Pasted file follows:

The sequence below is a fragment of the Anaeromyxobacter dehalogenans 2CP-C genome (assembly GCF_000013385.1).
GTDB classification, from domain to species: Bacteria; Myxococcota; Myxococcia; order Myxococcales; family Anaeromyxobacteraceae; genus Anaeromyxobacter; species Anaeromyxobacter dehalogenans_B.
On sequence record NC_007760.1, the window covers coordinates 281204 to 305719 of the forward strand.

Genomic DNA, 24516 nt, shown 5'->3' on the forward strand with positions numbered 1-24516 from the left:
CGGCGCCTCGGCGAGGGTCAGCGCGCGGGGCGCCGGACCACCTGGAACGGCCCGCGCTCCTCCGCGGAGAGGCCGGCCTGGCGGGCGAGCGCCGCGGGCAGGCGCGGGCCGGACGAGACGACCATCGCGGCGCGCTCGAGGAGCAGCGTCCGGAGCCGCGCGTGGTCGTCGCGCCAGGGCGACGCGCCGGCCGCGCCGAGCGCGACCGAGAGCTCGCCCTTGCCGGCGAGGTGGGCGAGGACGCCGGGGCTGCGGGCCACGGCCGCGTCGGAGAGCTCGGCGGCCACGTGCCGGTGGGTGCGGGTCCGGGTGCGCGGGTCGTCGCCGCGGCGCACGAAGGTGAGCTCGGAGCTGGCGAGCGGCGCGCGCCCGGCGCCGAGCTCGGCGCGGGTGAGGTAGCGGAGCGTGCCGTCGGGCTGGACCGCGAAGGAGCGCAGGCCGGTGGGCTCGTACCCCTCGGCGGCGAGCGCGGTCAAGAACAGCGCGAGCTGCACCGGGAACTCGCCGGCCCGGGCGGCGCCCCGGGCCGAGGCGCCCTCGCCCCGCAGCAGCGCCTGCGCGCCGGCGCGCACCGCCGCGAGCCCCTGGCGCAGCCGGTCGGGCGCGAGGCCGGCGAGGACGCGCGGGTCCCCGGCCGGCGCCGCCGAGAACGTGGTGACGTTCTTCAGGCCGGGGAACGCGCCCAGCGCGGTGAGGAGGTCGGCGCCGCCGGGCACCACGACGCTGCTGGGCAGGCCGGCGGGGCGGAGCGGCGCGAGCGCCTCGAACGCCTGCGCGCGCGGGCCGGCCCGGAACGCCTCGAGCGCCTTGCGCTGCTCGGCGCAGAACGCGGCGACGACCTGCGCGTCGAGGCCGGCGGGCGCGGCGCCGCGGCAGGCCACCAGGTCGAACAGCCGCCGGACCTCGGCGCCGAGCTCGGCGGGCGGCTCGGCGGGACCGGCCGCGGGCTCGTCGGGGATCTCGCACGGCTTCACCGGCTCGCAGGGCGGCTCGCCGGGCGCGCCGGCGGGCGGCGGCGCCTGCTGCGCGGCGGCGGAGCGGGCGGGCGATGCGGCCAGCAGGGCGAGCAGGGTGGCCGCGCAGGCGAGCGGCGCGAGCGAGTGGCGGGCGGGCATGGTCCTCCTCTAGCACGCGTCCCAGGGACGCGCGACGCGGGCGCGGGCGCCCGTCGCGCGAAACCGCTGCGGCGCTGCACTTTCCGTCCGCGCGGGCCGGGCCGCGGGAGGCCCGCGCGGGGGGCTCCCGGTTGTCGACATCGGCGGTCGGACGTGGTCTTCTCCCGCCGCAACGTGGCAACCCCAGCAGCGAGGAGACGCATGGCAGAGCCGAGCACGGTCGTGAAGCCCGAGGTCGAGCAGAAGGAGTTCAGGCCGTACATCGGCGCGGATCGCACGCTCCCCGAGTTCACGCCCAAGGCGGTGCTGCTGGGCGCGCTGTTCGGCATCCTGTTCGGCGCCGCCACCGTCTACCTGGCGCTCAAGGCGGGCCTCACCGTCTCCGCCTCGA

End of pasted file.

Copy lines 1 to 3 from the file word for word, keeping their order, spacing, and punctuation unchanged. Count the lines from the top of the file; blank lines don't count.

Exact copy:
The sequence below is a fragment of the Anaeromyxobacter dehalogenans 2CP-C genome (assembly GCF_000013385.1).
GTDB classification, from domain to species: Bacteria; Myxococcota; Myxococcia; order Myxococcales; family Anaeromyxobacteraceae; genus Anaeromyxobacter; species Anaeromyxobacter dehalogenans_B.
On sequence record NC_007760.1, the window covers coordinates 281204 to 305719 of the forward strand.